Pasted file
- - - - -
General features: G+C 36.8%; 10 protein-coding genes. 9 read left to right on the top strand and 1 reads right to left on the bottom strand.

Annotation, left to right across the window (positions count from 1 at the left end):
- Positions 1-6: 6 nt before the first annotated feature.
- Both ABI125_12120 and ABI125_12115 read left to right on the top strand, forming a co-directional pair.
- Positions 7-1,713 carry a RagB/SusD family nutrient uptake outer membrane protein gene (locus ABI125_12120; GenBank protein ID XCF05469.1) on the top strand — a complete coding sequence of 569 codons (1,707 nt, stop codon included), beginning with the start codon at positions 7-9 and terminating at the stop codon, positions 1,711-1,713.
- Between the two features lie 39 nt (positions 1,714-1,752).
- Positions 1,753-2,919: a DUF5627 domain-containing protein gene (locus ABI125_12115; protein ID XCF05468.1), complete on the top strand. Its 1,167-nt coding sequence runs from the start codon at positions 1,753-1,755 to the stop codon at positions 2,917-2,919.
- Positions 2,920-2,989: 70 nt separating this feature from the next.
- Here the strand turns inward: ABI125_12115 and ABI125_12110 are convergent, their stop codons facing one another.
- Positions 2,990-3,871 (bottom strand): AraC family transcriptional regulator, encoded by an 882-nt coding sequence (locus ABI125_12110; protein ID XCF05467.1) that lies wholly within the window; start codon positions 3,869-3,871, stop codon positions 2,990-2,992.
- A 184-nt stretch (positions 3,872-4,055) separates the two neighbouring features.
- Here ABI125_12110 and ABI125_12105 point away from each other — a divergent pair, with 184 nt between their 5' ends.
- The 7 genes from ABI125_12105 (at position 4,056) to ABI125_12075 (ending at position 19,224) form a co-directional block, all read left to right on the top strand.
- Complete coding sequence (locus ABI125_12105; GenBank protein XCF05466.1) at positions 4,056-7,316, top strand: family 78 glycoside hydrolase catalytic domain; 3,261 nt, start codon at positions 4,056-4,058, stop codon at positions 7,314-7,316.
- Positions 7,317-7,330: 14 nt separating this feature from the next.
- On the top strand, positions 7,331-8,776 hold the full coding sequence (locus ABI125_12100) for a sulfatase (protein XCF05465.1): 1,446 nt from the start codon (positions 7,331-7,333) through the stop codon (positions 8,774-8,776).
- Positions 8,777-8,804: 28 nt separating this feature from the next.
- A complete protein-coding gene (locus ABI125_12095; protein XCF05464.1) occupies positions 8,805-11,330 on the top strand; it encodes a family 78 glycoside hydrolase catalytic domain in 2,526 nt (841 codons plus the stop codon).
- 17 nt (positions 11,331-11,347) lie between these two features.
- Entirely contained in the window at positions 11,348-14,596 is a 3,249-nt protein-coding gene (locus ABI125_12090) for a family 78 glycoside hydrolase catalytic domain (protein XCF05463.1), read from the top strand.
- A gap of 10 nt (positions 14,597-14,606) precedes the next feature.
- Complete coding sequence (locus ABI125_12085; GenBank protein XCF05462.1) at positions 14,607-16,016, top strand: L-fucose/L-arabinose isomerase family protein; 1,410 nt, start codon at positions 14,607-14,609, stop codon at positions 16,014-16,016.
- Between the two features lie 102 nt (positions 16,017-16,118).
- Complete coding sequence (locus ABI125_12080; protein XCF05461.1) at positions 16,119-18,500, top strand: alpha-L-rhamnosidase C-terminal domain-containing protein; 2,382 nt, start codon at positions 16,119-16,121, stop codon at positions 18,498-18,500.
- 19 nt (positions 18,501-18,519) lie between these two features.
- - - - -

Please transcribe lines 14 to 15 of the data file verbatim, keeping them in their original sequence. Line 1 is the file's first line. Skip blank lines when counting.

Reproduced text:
- Complete coding sequence (locus ABI125_12105; GenBank protein XCF05466.1) at positions 4,056-7,316, top strand: family 78 glycoside hydrolase catalytic domain; 3,261 nt, start codon at positions 4,056-4,058, stop codon at positions 7,314-7,316.
- Positions 7,317-7,330: 14 nt separating this feature from the next.